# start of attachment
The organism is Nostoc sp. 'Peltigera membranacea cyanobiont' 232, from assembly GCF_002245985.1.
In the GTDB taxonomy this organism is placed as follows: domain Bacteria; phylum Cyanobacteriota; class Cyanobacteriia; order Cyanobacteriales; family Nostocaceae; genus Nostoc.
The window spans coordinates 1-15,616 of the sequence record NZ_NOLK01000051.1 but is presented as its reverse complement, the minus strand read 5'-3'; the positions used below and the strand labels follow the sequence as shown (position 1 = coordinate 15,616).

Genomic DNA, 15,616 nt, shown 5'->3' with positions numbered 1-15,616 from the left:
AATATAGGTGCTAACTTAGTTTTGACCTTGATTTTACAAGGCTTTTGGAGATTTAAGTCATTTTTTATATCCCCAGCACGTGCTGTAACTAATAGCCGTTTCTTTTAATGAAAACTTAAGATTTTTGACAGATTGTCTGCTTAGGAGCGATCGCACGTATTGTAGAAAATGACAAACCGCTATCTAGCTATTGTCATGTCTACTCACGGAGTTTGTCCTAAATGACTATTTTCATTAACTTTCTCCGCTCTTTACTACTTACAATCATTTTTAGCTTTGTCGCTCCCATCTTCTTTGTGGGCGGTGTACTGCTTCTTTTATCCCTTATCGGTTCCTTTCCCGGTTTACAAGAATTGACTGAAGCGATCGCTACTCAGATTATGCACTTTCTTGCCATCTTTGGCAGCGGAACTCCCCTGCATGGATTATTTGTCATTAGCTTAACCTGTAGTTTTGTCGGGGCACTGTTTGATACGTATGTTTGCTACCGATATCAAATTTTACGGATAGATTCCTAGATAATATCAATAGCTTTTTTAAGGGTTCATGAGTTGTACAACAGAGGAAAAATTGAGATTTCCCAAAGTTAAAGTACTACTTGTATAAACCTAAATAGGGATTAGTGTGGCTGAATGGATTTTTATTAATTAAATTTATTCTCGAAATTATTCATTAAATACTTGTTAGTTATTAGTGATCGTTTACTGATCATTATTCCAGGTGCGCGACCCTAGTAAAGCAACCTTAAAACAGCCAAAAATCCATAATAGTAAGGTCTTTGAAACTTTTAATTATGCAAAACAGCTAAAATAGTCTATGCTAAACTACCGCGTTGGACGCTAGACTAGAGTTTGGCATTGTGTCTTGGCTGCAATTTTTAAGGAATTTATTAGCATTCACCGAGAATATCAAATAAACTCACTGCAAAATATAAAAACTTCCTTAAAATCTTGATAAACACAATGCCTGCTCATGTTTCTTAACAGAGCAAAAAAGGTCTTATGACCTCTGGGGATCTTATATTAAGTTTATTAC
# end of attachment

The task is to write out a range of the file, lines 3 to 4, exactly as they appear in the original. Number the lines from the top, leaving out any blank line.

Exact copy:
The window spans coordinates 1-15,616 of the sequence record NZ_NOLK01000051.1 but is presented as its reverse complement, the minus strand read 5'-3'; the positions used below and the strand labels follow the sequence as shown (position 1 = coordinate 15,616).

Genomic DNA, 15,616 nt, shown 5'->3' with positions numbered 1-15,616 from the left: